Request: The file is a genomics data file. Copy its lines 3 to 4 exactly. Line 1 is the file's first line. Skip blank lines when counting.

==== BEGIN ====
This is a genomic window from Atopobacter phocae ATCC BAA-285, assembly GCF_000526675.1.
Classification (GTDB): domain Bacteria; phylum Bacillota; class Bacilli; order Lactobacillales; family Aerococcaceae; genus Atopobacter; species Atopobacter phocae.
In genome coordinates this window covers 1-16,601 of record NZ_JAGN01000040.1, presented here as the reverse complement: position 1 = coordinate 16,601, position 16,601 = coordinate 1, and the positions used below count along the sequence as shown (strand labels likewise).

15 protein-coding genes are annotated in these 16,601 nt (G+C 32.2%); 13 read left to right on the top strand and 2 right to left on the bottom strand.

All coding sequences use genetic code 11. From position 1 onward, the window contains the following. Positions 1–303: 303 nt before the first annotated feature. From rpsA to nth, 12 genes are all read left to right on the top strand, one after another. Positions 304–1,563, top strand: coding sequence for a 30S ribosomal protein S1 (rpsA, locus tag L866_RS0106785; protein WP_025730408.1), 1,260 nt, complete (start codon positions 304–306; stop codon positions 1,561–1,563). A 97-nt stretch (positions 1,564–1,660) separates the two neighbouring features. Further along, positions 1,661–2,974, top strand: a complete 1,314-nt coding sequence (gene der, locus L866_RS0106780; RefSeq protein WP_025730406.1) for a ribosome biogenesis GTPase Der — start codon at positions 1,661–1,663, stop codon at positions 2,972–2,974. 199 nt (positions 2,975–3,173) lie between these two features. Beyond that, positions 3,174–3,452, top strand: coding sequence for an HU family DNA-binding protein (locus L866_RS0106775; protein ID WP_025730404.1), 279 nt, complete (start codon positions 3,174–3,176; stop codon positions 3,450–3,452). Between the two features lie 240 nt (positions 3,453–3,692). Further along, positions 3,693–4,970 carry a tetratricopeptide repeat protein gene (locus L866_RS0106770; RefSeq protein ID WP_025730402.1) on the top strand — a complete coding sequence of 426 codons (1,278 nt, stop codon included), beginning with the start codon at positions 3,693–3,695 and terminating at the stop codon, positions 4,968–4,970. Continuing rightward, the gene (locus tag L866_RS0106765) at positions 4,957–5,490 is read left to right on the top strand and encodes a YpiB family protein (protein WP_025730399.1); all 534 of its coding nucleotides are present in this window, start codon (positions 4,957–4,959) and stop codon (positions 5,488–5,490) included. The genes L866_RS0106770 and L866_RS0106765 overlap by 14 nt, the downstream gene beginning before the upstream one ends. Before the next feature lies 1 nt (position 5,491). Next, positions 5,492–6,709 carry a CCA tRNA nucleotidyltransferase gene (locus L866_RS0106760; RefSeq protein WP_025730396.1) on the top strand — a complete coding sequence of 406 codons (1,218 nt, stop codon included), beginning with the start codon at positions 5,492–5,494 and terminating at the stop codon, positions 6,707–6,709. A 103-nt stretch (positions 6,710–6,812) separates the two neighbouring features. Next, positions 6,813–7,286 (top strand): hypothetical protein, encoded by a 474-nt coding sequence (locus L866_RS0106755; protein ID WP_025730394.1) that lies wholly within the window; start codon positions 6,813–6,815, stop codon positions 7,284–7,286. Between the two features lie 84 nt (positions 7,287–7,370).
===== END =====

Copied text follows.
In genome coordinates this window covers 1-16,601 of record NZ_JAGN01000040.1, presented here as the reverse complement: position 1 = coordinate 16,601, position 16,601 = coordinate 1, and the positions used below count along the sequence as shown (strand labels likewise).

15 protein-coding genes are annotated in these 16,601 nt (G+C 32.2%); 13 read left to right on the top strand and 2 right to left on the bottom strand.